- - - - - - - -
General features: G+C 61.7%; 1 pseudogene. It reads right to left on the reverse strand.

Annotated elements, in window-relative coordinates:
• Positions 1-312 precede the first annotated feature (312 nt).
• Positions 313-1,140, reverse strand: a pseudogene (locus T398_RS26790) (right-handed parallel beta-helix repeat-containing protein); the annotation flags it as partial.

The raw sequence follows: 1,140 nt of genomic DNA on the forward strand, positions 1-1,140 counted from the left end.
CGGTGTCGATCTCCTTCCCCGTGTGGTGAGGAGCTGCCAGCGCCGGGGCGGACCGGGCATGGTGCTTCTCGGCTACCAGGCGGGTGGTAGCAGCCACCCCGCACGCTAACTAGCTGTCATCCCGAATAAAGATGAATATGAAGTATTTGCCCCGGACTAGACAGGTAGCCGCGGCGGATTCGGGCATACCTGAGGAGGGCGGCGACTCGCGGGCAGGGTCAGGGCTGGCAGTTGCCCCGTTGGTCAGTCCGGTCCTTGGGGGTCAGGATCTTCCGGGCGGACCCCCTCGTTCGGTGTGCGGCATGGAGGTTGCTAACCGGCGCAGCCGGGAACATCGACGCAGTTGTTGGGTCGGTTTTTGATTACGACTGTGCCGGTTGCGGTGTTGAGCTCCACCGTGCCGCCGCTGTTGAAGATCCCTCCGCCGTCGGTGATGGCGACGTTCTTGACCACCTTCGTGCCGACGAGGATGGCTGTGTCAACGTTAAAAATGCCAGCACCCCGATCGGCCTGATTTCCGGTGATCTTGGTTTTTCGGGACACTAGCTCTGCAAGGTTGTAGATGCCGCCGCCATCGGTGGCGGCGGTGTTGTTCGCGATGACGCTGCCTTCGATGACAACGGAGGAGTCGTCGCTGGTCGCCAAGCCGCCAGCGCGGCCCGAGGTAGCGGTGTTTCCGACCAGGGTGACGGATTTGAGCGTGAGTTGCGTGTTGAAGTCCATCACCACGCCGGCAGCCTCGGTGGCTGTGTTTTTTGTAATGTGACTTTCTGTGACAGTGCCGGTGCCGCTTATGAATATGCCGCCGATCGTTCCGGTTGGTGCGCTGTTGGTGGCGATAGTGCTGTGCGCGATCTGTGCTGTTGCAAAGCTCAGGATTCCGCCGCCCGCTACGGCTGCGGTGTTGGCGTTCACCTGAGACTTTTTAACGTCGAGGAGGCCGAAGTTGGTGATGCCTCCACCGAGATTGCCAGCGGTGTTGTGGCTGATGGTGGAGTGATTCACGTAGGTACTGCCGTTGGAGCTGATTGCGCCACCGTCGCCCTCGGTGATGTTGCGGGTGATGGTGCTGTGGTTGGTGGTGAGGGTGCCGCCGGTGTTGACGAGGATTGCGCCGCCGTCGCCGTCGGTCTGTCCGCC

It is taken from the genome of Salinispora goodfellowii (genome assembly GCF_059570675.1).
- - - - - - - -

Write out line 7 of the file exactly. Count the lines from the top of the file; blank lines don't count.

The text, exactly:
It is taken from the genome of Salinispora goodfellowii (genome assembly GCF_059570675.1).